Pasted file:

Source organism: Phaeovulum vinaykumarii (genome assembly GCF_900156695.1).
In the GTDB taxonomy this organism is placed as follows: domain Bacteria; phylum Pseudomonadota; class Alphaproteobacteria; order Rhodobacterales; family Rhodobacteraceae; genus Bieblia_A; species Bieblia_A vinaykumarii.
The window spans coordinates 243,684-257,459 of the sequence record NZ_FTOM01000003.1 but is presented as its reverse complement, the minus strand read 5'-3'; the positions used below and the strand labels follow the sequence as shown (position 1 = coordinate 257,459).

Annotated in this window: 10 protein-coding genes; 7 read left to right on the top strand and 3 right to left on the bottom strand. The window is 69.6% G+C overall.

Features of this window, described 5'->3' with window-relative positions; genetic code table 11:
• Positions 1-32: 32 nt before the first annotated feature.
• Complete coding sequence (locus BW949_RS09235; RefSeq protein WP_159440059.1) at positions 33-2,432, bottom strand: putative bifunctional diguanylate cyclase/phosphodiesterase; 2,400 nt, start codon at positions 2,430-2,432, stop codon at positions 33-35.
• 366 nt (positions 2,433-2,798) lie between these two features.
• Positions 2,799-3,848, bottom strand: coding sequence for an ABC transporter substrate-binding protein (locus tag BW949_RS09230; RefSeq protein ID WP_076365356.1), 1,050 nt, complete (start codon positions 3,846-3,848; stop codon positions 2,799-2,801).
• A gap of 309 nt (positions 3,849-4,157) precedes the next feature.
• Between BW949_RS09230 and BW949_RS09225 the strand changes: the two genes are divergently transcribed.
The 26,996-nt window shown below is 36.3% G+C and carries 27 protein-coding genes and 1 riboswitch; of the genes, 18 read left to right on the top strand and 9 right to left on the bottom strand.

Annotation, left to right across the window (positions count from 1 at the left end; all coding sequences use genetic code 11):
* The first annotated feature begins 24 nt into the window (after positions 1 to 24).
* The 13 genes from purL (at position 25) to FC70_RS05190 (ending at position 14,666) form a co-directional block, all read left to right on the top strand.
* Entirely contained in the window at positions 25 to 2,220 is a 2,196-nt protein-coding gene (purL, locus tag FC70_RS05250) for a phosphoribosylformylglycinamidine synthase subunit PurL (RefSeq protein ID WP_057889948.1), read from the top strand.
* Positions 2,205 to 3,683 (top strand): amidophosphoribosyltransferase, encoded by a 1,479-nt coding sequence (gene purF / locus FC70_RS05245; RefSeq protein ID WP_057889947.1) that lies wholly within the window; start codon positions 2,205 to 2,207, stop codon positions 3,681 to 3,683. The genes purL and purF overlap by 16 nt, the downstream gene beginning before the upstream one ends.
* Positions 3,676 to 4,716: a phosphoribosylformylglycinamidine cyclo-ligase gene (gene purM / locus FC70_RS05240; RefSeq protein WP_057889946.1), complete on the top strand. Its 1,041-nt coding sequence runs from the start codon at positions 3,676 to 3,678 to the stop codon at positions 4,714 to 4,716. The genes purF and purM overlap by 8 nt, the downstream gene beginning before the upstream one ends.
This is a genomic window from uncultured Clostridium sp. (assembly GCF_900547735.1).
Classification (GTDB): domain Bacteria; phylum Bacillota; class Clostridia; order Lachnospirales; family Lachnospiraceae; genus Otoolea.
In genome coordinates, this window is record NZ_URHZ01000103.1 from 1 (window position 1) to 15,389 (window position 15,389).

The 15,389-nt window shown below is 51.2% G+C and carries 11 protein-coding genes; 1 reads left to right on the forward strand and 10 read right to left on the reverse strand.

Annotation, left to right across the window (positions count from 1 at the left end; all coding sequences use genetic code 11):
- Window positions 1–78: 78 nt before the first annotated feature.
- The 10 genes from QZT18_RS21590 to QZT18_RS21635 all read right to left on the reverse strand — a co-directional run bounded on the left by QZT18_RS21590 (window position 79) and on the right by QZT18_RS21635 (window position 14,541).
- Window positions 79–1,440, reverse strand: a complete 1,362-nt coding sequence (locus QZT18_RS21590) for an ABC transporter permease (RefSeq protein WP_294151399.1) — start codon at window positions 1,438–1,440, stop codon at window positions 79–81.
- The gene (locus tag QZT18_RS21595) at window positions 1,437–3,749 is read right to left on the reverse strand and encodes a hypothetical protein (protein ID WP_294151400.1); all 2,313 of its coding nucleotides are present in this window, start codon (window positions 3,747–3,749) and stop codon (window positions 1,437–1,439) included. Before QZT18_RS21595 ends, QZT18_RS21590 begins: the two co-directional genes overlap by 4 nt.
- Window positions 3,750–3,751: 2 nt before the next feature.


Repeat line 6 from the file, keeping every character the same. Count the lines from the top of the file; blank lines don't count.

• Positions 1-32: 32 nt before the first annotated feature.